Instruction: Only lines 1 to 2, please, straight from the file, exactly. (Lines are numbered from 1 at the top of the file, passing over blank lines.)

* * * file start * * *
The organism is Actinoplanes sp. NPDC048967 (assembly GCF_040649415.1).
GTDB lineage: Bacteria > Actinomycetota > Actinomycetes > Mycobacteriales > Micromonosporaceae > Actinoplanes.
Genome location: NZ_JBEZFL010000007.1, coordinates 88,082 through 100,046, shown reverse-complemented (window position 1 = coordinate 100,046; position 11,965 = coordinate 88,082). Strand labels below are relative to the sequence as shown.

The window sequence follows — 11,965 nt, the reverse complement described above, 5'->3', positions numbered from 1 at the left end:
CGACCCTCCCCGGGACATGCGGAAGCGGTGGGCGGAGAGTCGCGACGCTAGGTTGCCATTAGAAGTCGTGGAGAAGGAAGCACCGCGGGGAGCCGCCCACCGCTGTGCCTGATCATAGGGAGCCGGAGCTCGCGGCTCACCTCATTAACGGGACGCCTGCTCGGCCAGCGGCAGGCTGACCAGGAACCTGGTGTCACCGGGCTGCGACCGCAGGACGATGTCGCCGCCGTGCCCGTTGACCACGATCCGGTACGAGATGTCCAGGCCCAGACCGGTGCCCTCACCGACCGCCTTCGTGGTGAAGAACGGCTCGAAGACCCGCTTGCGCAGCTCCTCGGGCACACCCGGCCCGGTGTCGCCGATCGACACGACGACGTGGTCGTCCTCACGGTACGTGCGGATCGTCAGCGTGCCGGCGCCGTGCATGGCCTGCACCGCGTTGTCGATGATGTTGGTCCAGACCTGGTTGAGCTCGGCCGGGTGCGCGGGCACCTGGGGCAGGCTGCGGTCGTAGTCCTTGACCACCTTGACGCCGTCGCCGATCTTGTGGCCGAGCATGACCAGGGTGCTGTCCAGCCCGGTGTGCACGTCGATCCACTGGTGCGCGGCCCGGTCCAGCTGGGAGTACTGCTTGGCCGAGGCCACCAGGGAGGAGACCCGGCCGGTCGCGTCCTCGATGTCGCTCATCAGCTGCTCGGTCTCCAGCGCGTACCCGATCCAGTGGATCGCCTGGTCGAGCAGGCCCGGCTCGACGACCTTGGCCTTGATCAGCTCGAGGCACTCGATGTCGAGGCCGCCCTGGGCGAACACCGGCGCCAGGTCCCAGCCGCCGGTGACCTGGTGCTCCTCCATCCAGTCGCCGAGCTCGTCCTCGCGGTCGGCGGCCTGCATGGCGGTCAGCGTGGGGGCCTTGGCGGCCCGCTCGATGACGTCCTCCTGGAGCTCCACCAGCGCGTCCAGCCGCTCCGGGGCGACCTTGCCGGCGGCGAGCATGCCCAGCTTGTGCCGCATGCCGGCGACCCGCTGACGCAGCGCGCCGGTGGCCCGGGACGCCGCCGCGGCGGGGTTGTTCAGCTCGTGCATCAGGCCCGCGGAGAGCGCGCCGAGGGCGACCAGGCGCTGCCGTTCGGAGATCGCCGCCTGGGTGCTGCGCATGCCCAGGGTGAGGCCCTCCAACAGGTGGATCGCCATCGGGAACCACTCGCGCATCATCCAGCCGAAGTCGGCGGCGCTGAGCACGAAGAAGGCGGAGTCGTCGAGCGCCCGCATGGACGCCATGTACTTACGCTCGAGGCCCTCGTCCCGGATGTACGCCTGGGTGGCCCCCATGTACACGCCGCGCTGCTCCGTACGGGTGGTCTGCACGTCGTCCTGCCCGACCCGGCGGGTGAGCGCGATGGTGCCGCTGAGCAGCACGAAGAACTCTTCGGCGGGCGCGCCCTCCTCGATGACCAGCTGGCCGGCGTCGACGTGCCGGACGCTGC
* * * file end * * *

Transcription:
The organism is Actinoplanes sp. NPDC048967 (assembly GCF_040649415.1).
GTDB lineage: Bacteria > Actinomycetota > Actinomycetes > Mycobacteriales > Micromonosporaceae > Actinoplanes.